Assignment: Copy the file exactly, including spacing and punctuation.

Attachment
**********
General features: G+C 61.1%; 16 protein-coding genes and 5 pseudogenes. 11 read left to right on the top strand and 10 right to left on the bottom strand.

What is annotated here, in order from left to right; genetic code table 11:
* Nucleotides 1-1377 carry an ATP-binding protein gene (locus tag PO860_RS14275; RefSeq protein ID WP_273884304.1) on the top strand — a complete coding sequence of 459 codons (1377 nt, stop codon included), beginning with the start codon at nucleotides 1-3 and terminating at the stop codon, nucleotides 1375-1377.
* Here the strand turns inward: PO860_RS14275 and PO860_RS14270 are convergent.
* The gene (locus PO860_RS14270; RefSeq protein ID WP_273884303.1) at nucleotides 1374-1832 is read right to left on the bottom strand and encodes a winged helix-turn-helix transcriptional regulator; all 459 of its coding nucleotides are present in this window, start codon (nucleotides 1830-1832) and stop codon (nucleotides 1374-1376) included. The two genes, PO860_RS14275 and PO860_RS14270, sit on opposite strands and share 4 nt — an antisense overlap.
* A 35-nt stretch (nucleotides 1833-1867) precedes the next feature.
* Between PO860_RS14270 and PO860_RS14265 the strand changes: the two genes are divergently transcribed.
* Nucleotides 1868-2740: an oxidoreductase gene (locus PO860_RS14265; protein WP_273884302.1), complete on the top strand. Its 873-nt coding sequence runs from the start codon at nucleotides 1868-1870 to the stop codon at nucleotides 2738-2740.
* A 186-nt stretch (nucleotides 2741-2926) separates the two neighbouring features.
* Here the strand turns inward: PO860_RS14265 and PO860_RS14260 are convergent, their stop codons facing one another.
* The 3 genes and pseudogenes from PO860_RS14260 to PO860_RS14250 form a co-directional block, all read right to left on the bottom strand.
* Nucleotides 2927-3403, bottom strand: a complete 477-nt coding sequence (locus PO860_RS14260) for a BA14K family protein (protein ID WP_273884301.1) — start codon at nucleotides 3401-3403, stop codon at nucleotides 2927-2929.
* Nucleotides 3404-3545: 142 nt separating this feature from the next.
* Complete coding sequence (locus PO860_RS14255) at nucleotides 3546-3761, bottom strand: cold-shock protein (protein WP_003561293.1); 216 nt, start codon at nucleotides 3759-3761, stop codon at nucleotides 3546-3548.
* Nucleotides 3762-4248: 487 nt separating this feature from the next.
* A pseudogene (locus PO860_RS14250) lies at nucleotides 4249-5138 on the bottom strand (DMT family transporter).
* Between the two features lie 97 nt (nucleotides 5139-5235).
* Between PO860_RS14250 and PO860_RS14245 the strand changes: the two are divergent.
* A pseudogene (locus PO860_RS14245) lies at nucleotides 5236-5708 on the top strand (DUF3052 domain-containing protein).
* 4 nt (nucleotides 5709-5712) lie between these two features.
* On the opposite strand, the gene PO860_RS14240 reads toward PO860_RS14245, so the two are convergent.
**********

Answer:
General features: G+C 61.1%; 16 protein-coding genes and 5 pseudogenes. 11 read left to right on the top strand and 10 right to left on the bottom strand.

What is annotated here, in order from left to right; genetic code table 11:
* Nucleotides 1-1377 carry an ATP-binding protein gene (locus tag PO860_RS14275; RefSeq protein ID WP_273884304.1) on the top strand — a complete coding sequence of 459 codons (1377 nt, stop codon included), beginning with the start codon at nucleotides 1-3 and terminating at the stop codon, nucleotides 1375-1377.
* Here the strand turns inward: PO860_RS14275 and PO860_RS14270 are convergent.
* The gene (locus PO860_RS14270; RefSeq protein ID WP_273884303.1) at nucleotides 1374-1832 is read right to left on the bottom strand and encodes a winged helix-turn-helix transcriptional regulator; all 459 of its coding nucleotides are present in this window, start codon (nucleotides 1830-1832) and stop codon (nucleotides 1374-1376) included. The two genes, PO860_RS14275 and PO860_RS14270, sit on opposite strands and share 4 nt — an antisense overlap.
* A 35-nt stretch (nucleotides 1833-1867) precedes the next feature.
* Between PO860_RS14270 and PO860_RS14265 the strand changes: the two genes are divergently transcribed.
* Nucleotides 1868-2740: an oxidoreductase gene (locus PO860_RS14265; protein WP_273884302.1), complete on the top strand. Its 873-nt coding sequence runs from the start codon at nucleotides 1868-1870 to the stop codon at nucleotides 2738-2740.
* A 186-nt stretch (nucleotides 2741-2926) separates the two neighbouring features.
* Here the strand turns inward: PO860_RS14265 and PO860_RS14260 are convergent, their stop codons facing one another.
* The 3 genes and pseudogenes from PO860_RS14260 to PO860_RS14250 form a co-directional block, all read right to left on the bottom strand.
* Nucleotides 2927-3403, bottom strand: a complete 477-nt coding sequence (locus PO860_RS14260) for a BA14K family protein (protein ID WP_273884301.1) — start codon at nucleotides 3401-3403, stop codon at nucleotides 2927-2929.
* Nucleotides 3404-3545: 142 nt separating this feature from the next.
* Complete coding sequence (locus PO860_RS14255) at nucleotides 3546-3761, bottom strand: cold-shock protein (protein WP_003561293.1); 216 nt, start codon at nucleotides 3759-3761, stop codon at nucleotides 3546-3548.
* Nucleotides 3762-4248: 487 nt separating this feature from the next.
* A pseudogene (locus PO860_RS14250) lies at nucleotides 4249-5138 on the bottom strand (DMT family transporter).
* Between the two features lie 97 nt (nucleotides 5139-5235).
* Between PO860_RS14250 and PO860_RS14245 the strand changes: the two are divergent.
* A pseudogene (locus PO860_RS14245) lies at nucleotides 5236-5708 on the top strand (DUF3052 domain-containing protein).
* 4 nt (nucleotides 5709-5712) lie between these two features.
* On the opposite strand, the gene PO860_RS14240 reads toward PO860_RS14245, so the two are convergent.